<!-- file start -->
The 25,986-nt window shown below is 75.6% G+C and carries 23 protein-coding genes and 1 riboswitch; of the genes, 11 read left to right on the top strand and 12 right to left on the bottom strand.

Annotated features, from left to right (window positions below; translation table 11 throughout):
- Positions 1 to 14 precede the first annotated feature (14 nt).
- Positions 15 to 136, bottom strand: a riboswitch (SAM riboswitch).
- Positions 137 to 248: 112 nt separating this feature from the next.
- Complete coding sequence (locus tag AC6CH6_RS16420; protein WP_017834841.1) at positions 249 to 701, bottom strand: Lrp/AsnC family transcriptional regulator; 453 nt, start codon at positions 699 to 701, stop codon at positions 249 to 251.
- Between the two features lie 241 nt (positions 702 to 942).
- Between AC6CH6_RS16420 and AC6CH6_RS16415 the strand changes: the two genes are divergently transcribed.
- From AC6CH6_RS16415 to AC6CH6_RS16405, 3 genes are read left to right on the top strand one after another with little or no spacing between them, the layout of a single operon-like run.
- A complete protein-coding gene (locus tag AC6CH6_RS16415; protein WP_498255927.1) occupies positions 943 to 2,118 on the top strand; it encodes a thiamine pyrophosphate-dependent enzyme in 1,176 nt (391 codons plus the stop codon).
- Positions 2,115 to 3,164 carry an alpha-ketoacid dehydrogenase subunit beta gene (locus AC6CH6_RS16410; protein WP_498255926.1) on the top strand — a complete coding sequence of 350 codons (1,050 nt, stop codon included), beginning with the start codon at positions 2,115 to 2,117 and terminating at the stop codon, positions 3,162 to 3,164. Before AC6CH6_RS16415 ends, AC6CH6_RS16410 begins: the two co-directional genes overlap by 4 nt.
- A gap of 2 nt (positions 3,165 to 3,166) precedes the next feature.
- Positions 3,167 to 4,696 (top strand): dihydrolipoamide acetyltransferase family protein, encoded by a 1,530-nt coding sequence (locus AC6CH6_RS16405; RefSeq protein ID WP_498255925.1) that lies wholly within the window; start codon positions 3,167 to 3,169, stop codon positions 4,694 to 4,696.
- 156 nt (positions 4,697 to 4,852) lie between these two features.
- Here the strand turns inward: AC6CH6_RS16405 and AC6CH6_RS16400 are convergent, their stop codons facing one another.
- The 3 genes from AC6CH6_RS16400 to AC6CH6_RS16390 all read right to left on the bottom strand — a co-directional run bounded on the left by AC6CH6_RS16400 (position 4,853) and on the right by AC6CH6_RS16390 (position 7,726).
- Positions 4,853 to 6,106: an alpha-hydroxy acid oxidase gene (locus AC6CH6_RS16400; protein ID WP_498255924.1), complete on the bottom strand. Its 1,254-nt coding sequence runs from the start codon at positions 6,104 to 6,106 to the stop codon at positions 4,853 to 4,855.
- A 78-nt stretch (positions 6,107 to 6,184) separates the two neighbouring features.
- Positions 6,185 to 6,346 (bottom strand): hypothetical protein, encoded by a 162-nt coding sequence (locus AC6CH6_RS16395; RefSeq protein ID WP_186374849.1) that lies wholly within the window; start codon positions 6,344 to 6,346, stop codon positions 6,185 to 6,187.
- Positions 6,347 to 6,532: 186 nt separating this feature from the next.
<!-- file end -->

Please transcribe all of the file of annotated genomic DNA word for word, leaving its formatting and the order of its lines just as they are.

The 25,986-nt window shown below is 75.6% G+C and carries 23 protein-coding genes and 1 riboswitch; of the genes, 11 read left to right on the top strand and 12 right to left on the bottom strand.

Annotated features, from left to right (window positions below; translation table 11 throughout):
- Positions 1 to 14 precede the first annotated feature (14 nt).
- Positions 15 to 136, bottom strand: a riboswitch (SAM riboswitch).
- Positions 137 to 248: 112 nt separating this feature from the next.
- Complete coding sequence (locus tag AC6CH6_RS16420; protein WP_017834841.1) at positions 249 to 701, bottom strand: Lrp/AsnC family transcriptional regulator; 453 nt, start codon at positions 699 to 701, stop codon at positions 249 to 251.
- Between the two features lie 241 nt (positions 702 to 942).
- Between AC6CH6_RS16420 and AC6CH6_RS16415 the strand changes: the two genes are divergently transcribed.
- From AC6CH6_RS16415 to AC6CH6_RS16405, 3 genes are read left to right on the top strand one after another with little or no spacing between them, the layout of a single operon-like run.
- A complete protein-coding gene (locus tag AC6CH6_RS16415; protein WP_498255927.1) occupies positions 943 to 2,118 on the top strand; it encodes a thiamine pyrophosphate-dependent enzyme in 1,176 nt (391 codons plus the stop codon).
- Positions 2,115 to 3,164 carry an alpha-ketoacid dehydrogenase subunit beta gene (locus AC6CH6_RS16410; protein WP_498255926.1) on the top strand — a complete coding sequence of 350 codons (1,050 nt, stop codon included), beginning with the start codon at positions 2,115 to 2,117 and terminating at the stop codon, positions 3,162 to 3,164. Before AC6CH6_RS16415 ends, AC6CH6_RS16410 begins: the two co-directional genes overlap by 4 nt.
- A gap of 2 nt (positions 3,165 to 3,166) precedes the next feature.
- Positions 3,167 to 4,696 (top strand): dihydrolipoamide acetyltransferase family protein, encoded by a 1,530-nt coding sequence (locus AC6CH6_RS16405; RefSeq protein ID WP_498255925.1) that lies wholly within the window; start codon positions 3,167 to 3,169, stop codon positions 4,694 to 4,696.
- 156 nt (positions 4,697 to 4,852) lie between these two features.
- Here the strand turns inward: AC6CH6_RS16405 and AC6CH6_RS16400 are convergent, their stop codons facing one another.
- The 3 genes from AC6CH6_RS16400 to AC6CH6_RS16390 all read right to left on the bottom strand — a co-directional run bounded on the left by AC6CH6_RS16400 (position 4,853) and on the right by AC6CH6_RS16390 (position 7,726).
- Positions 4,853 to 6,106: an alpha-hydroxy acid oxidase gene (locus AC6CH6_RS16400; protein ID WP_498255924.1), complete on the bottom strand. Its 1,254-nt coding sequence runs from the start codon at positions 6,104 to 6,106 to the stop codon at positions 4,853 to 4,855.
- A 78-nt stretch (positions 6,107 to 6,184) separates the two neighbouring features.
- Positions 6,185 to 6,346 (bottom strand): hypothetical protein, encoded by a 162-nt coding sequence (locus AC6CH6_RS16395; RefSeq protein ID WP_186374849.1) that lies wholly within the window; start codon positions 6,344 to 6,346, stop codon positions 6,185 to 6,187.
- Positions 6,347 to 6,532: 186 nt separating this feature from the next.